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      Underestimation of treatment effects in sequentially monitored clinical trials that did not stop early for benefit

      1 , 2 , 1 , 3
      Statistical Methods in Medical Research
      SAGE Publications

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          Abstract

          In recent years, there has been a prominent discussion in the literature about the potential for overestimation of the treatment effect when a clinical trial stops at an interim analysis due to the experimental treatment showing a benefit over the control. However, there has been much less attention paid to the converse issue, namely, that sequentially monitored clinical trials which did not stop early for benefit tend to underestimate the treatment effect. In meta-analyses of many studies, these two sources of bias will tend to balance each other to produce an unbiased estimate of the treatment effect. However, for the interpretation of a single study in isolation, underestimation due to interim analysis may be an important consideration. In this paper, we discuss the nature of this underestimation, including theoretical and simulation results demonstrating that it can be substantial in some contexts. Furthermore, we show how a conditional approach to estimation, in which we condition on the study reaching its final analysis, may be used to validly inflate the observed treatment difference from a sequentially monitored clinical trial. Expressions for the conditional bias and information are derived, and these are used in supplied R code that computes the bias-adjusted estimate and an associated confidence interval. As well as simulation results demonstrating the validity of the methods, we present a data analysis example from a pivotal clinical trial in cardiovascular disease. The methods will be most useful when an unbiased treatment effect estimate is critical, such as in cost-effectiveness analysis or risk prediction.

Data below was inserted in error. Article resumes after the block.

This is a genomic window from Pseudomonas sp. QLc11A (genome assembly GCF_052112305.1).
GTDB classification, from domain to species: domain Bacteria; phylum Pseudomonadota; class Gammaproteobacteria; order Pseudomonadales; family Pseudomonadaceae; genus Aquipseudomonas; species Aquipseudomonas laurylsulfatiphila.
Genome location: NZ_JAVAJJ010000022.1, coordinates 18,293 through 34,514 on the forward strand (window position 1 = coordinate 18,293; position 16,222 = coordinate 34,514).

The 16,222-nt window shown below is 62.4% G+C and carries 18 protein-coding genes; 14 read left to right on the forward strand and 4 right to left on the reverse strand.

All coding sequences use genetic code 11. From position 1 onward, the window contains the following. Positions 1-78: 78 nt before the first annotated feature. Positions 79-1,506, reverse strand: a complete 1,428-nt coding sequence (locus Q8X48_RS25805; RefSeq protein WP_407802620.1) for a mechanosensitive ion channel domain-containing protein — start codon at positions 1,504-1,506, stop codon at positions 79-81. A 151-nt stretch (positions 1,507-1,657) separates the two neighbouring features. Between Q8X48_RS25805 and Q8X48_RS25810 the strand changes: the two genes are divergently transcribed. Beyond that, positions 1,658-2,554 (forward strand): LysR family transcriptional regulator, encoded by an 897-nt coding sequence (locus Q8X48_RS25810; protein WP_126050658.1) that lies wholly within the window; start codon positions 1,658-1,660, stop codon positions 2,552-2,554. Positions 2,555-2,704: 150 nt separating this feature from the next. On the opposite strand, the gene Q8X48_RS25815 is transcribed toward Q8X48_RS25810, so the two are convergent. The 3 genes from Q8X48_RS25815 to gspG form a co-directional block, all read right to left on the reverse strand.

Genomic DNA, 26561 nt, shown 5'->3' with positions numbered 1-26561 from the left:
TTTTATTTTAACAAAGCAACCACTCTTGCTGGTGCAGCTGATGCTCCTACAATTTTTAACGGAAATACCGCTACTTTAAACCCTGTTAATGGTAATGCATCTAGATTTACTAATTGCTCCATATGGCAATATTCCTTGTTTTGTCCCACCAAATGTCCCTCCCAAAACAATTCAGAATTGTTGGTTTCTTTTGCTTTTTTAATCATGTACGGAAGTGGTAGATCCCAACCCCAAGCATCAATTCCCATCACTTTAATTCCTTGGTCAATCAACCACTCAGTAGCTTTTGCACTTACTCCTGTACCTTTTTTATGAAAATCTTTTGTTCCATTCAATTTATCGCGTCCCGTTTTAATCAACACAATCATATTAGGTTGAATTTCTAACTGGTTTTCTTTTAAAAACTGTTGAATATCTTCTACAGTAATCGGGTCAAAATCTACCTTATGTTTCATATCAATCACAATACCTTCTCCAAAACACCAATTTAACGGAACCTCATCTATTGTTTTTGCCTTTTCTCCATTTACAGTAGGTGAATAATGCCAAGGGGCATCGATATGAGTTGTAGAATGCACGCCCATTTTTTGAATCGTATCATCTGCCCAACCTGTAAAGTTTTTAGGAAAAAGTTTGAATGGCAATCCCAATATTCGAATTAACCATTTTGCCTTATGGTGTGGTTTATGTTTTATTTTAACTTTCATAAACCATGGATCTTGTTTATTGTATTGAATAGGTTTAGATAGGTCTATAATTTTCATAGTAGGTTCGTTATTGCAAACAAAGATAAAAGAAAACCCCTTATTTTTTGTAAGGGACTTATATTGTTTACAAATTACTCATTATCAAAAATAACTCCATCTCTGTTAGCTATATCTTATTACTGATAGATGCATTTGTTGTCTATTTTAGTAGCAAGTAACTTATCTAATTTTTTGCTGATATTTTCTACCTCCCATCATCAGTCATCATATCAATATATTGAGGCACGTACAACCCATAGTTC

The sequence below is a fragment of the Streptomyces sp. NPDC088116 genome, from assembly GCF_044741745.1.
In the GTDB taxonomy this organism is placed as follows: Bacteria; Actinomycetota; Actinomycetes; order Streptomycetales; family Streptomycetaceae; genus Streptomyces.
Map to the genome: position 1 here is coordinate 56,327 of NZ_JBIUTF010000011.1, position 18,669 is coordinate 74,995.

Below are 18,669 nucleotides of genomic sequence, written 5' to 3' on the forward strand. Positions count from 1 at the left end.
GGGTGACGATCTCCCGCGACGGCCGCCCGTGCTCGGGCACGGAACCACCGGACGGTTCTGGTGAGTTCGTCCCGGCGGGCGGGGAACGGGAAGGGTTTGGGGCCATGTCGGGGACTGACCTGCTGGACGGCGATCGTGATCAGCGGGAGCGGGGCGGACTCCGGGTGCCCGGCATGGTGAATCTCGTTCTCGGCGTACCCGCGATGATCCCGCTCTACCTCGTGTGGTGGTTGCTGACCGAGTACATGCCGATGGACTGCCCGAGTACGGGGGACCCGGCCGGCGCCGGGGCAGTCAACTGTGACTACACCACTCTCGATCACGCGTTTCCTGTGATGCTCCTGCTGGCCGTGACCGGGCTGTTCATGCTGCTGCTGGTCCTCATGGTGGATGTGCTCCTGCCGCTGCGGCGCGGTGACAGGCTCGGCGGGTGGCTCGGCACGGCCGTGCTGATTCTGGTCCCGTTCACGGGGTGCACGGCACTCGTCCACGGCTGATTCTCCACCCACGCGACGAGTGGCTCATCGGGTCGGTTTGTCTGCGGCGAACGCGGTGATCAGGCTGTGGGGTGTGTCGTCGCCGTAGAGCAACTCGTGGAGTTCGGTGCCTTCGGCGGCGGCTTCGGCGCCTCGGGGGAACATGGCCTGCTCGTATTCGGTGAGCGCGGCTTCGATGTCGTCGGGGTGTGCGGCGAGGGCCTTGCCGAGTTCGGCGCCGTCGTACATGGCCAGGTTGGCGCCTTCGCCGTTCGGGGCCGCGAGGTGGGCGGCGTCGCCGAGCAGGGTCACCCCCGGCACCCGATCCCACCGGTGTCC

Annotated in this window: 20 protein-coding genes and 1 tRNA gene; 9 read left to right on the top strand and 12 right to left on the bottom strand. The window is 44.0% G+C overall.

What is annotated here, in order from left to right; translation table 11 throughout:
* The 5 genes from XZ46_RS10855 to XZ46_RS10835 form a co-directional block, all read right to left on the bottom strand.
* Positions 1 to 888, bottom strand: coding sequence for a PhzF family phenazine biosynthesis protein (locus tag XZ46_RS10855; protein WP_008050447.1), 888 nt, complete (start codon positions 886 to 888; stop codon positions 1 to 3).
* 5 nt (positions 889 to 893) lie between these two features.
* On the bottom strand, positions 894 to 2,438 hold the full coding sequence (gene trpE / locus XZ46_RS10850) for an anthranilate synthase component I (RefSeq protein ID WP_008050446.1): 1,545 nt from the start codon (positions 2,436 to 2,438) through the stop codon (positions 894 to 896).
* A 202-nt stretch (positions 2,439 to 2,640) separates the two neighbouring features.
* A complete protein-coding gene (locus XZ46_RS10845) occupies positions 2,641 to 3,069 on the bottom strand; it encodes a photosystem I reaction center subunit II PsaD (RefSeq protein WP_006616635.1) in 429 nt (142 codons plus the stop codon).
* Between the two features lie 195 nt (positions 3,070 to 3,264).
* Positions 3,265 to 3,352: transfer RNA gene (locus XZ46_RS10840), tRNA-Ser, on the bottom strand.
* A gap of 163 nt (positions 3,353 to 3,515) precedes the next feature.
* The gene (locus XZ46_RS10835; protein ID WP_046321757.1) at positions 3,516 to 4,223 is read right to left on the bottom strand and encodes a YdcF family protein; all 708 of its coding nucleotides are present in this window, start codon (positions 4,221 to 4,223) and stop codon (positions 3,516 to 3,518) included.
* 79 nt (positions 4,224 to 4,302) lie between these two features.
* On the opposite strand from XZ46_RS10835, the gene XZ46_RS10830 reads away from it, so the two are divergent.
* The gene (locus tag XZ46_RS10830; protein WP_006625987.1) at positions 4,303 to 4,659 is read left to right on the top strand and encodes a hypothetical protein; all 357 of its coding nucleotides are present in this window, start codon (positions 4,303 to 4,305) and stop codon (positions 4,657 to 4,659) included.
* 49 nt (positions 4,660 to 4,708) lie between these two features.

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          Most cited references20

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          The Design and Analysis of Sequential Clinical Trials.

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            Cost effectiveness of thrombolytic therapy with tissue plasminogen activator as compared with streptokinase for acute myocardial infarction.